Thursday, August 31, 2006

Novak vs. Gingrich

Robert D. Novak's latest article is interesting, in that he accuses Newt Gingrich of playing loose and fast with the facts. He'd seem to have the truth on his side.

Gingrich has argued that we need to do a lot more to confront North Korea and Iran. When asked for clarification he suggested that we broadcast more than 3 hours a week of pro American propaganda to North Korea, and that we start broadcasting more to Iran. Makes more sense than invading I suppose.

But apparently Gingrich doesn't have the facts entirely on his side.
That got the attention of Tomlinson, Reagan-era head of the Voice of America (VOA) who in 2002 was named by President George W. Bush to head the BBG (which oversees U.S. non-military international broadcasting). A conservative Republican who provoked the Left in his tenure (2003-05) as chairman of the Corporation for Public Broadcasting, Tomlinson is proud of his record communicating with difficult places -- especially Iran. (A State Department investigation, released Tuesday, alleged that Tomlinson had improperly used his BBG office in a matter unrelated to Gingrich's complaints.)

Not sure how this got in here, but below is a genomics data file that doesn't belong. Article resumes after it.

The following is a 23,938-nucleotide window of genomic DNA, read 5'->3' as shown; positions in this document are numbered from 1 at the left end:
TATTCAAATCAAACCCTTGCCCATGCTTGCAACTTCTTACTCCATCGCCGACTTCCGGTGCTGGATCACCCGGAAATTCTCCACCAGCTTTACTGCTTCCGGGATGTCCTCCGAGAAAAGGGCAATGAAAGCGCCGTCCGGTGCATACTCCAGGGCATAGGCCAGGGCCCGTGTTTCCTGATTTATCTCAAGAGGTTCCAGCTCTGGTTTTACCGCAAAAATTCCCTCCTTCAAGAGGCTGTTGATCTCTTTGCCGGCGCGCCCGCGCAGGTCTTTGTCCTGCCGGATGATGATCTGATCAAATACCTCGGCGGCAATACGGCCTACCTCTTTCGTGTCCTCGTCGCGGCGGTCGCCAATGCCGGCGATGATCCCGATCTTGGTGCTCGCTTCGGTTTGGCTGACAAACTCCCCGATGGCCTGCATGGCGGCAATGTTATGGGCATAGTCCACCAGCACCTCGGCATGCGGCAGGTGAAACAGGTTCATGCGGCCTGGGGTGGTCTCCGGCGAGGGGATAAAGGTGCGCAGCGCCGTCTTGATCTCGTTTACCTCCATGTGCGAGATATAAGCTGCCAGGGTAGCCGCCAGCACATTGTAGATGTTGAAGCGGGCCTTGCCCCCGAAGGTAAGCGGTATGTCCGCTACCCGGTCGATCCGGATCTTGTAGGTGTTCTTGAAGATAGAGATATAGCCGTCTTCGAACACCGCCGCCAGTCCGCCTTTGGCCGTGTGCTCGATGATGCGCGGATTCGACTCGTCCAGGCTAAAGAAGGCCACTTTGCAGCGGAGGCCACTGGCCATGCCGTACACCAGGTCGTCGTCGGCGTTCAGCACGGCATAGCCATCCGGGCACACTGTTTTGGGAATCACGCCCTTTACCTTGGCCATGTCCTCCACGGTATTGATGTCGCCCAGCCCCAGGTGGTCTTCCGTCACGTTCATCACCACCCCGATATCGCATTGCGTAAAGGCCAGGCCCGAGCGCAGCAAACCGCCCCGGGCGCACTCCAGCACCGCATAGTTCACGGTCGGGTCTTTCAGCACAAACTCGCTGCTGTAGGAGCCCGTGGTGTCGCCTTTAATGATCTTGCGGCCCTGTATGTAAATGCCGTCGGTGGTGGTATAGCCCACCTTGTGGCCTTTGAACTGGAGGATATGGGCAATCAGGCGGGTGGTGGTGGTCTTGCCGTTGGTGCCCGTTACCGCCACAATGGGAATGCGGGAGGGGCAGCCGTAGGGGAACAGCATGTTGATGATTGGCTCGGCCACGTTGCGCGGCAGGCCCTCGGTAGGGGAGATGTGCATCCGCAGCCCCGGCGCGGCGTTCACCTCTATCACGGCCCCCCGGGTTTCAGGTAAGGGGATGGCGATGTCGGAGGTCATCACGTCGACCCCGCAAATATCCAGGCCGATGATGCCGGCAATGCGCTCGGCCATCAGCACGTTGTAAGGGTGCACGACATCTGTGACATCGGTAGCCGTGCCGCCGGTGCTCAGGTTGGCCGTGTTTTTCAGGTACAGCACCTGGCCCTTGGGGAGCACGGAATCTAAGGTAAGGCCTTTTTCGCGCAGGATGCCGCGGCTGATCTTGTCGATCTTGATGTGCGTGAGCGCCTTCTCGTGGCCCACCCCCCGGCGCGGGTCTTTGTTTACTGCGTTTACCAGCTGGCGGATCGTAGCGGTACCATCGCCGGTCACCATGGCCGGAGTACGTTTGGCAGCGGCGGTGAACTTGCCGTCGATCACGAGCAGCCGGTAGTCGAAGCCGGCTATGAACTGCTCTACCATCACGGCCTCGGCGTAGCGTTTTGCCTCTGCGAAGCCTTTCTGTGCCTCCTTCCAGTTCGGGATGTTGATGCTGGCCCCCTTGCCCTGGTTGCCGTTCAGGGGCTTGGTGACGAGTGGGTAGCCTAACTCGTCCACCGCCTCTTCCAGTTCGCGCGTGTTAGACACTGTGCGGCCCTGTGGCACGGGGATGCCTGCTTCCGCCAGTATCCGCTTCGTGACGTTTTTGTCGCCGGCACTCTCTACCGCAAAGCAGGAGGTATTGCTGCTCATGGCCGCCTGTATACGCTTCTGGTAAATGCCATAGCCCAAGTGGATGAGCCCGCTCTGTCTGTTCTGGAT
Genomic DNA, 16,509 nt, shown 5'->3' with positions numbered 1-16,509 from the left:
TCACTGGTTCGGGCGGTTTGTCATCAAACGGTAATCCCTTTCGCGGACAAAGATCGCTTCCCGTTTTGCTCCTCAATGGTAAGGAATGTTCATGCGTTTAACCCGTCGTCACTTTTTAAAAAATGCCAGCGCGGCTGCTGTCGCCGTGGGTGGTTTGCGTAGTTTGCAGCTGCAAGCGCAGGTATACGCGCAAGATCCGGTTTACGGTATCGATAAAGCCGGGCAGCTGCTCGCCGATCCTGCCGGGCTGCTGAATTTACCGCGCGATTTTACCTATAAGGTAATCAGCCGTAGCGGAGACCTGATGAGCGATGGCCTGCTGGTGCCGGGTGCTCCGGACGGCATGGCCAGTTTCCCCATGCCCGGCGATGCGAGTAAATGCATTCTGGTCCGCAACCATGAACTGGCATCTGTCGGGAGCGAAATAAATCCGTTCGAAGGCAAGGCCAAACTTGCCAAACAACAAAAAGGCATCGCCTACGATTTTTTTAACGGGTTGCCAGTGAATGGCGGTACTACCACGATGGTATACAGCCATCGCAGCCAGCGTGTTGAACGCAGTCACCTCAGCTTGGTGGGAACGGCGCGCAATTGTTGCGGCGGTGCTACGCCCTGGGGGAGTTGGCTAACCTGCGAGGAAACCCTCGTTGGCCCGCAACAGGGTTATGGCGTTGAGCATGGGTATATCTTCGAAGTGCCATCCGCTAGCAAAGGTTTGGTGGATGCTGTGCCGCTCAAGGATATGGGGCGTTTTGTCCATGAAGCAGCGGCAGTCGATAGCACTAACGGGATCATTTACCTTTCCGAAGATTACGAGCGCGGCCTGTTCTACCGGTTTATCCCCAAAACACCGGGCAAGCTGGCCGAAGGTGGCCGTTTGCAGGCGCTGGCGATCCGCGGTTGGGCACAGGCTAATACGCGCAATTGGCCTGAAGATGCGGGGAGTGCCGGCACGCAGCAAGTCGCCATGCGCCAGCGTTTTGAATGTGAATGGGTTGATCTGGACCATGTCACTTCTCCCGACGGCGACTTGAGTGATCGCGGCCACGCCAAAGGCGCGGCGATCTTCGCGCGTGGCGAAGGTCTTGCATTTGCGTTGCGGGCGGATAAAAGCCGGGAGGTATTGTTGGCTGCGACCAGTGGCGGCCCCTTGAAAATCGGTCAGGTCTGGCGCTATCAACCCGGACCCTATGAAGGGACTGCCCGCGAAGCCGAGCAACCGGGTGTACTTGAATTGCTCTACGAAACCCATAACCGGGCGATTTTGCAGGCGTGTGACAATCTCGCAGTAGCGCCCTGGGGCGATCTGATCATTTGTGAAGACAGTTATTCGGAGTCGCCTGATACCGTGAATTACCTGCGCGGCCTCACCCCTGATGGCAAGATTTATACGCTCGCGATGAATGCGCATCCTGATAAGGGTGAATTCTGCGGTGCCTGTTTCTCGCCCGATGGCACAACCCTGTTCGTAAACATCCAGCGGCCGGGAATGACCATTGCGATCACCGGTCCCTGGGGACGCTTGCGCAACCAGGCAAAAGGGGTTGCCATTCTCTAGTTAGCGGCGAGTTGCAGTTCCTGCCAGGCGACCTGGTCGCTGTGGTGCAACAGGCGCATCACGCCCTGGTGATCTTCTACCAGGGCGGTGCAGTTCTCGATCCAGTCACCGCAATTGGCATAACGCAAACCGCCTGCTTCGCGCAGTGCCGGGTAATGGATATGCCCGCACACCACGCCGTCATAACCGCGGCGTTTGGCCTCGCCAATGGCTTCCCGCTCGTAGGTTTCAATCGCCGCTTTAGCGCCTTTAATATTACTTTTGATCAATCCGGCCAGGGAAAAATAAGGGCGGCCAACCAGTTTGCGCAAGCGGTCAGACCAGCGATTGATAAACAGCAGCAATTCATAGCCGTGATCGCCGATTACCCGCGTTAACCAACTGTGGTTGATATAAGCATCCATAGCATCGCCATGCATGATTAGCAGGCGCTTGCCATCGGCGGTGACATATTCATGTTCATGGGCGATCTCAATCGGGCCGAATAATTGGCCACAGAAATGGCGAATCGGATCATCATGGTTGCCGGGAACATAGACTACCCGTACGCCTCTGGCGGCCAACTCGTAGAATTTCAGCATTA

In a "Dear Newt" letter July 17, Tomlinson explained to Gingrich that "we launched . . . live satellite television to Iran in 2003," quadrupling live TV feeds to four hours daily, for 12 daily TV hours in all. Radio Farda is broadcasting more than eight hours of news a day to Iran. He said VOA and Radio Free Asia are on the air three and one-half hours a day (not 90 minutes a week as claimed by Gingrich) with original programming, repeated to total 47 hours weekly.
Hmmmmm. Some people on the right are suggesting the time might be right for a Gingrich resurgence - but this sort of error doesn't lend credence to that idea.

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